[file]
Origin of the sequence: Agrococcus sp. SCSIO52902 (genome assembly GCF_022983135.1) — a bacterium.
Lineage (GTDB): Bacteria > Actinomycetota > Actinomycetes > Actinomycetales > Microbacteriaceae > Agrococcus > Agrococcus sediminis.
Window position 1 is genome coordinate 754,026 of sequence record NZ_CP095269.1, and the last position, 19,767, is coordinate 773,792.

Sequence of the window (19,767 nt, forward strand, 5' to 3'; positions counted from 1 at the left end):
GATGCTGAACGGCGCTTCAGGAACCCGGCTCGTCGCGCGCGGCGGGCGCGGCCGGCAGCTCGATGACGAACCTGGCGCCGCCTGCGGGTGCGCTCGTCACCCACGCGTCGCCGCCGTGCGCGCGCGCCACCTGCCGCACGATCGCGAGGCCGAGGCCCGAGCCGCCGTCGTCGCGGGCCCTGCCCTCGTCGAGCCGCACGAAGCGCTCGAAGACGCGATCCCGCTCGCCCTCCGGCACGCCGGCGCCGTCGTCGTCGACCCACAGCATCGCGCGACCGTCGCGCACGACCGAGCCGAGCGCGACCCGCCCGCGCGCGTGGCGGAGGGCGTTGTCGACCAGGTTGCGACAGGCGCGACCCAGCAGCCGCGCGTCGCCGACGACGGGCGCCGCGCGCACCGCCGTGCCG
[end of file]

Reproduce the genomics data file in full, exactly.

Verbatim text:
Origin of the sequence: Agrococcus sp. SCSIO52902 (genome assembly GCF_022983135.1) — a bacterium.
Lineage (GTDB): Bacteria > Actinomycetota > Actinomycetes > Actinomycetales > Microbacteriaceae > Agrococcus > Agrococcus sediminis.
Window position 1 is genome coordinate 754,026 of sequence record NZ_CP095269.1, and the last position, 19,767, is coordinate 773,792.

Sequence of the window (19,767 nt, forward strand, 5' to 3'; positions counted from 1 at the left end):
GATGCTGAACGGCGCTTCAGGAACCCGGCTCGTCGCGCGCGGCGGGCGCGGCCGGCAGCTCGATGACGAACCTGGCGCCGCCTGCGGGTGCGCTCGTCACCCACGCGTCGCCGCCGTGCGCGCGCGCCACCTGCCGCACGATCGCGAGGCCGAGGCCCGAGCCGCCGTCGTCGCGGGCCCTGCCCTCGTCGAGCCGCACGAAGCGCTCGAAGACGCGATCCCGCTCGCCCTCCGGCACGCCGGCGCCGTCGTCGTCGACCCACAGCATCGCGCGACCGTCGCGCACGACCGAGCCGAGCGCGACCCGCCCGCGCGCGTGGCGGAGGGCGTTGTCGACCAGGTTGCGACAGGCGCGACCCAGCAGCCGCGCGTCGCCGACGACGGGCGCCGCGCGCACCGCCGTGCCG